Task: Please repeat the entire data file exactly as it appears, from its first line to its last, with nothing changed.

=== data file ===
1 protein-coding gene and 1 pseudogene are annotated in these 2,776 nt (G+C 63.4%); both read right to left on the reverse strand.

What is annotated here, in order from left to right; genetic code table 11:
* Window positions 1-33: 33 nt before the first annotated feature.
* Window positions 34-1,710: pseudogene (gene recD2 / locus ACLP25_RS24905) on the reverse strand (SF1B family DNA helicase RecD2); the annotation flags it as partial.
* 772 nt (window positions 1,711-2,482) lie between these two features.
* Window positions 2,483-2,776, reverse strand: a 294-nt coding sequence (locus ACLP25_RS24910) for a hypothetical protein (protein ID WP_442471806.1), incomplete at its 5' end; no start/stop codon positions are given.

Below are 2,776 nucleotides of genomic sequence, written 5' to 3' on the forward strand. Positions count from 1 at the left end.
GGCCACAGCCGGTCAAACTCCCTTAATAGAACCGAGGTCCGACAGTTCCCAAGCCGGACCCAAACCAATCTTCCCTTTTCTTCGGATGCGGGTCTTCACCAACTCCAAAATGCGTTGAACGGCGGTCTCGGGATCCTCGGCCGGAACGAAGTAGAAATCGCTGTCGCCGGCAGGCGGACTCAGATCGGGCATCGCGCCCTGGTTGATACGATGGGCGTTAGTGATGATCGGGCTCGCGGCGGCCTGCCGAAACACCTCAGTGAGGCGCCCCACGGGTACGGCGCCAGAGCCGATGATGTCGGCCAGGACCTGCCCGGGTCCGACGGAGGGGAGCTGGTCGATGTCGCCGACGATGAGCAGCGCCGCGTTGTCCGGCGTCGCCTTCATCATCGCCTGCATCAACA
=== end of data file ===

1 protein-coding gene and 1 pseudogene are annotated in these 2,776 nt (G+C 63.4%); both read right to left on the reverse strand.

What is annotated here, in order from left to right; genetic code table 11:
* Window positions 1-33: 33 nt before the first annotated feature.
* Window positions 34-1,710: pseudogene (gene recD2 / locus ACLP25_RS24905) on the reverse strand (SF1B family DNA helicase RecD2); the annotation flags it as partial.
* 772 nt (window positions 1,711-2,482) lie between these two features.
* Window positions 2,483-2,776, reverse strand: a 294-nt coding sequence (locus ACLP25_RS24910) for a hypothetical protein (protein ID WP_442471806.1), incomplete at its 5' end; no start/stop codon positions are given.

Below are 2,776 nucleotides of genomic sequence, written 5' to 3' on the forward strand. Positions count from 1 at the left end.
GGCCACAGCCGGTCAAACTCCCTTAATAGAACCGAGGTCCGACAGTTCCCAAGCCGGACCCAAACCAATCTTCCCTTTTCTTCGGATGCGGGTCTTCACCAACTCCAAAATGCGTTGAACGGCGGTCTCGGGATCCTCGGCCGGAACGAAGTAGAAATCGCTGTCGCCGGCAGGCGGACTCAGATCGGGCATCGCGCCCTGGTTGATACGATGGGCGTTAGTGATGATCGGGCTCGCGGCGGCCTGCCGAAACACCTCAGTGAGGCGCCCCACGGGTACGGCGCCAGAGCCGATGATGTCGGCCAGGACCTGCCCGGGTCCGACGGAGGGGAGCTGGTCGATGTCGCCGACGATGAGCAGCGCCGCGTTGTCCGGCGTCGCCTTCATCATCGCCTGCATCAACA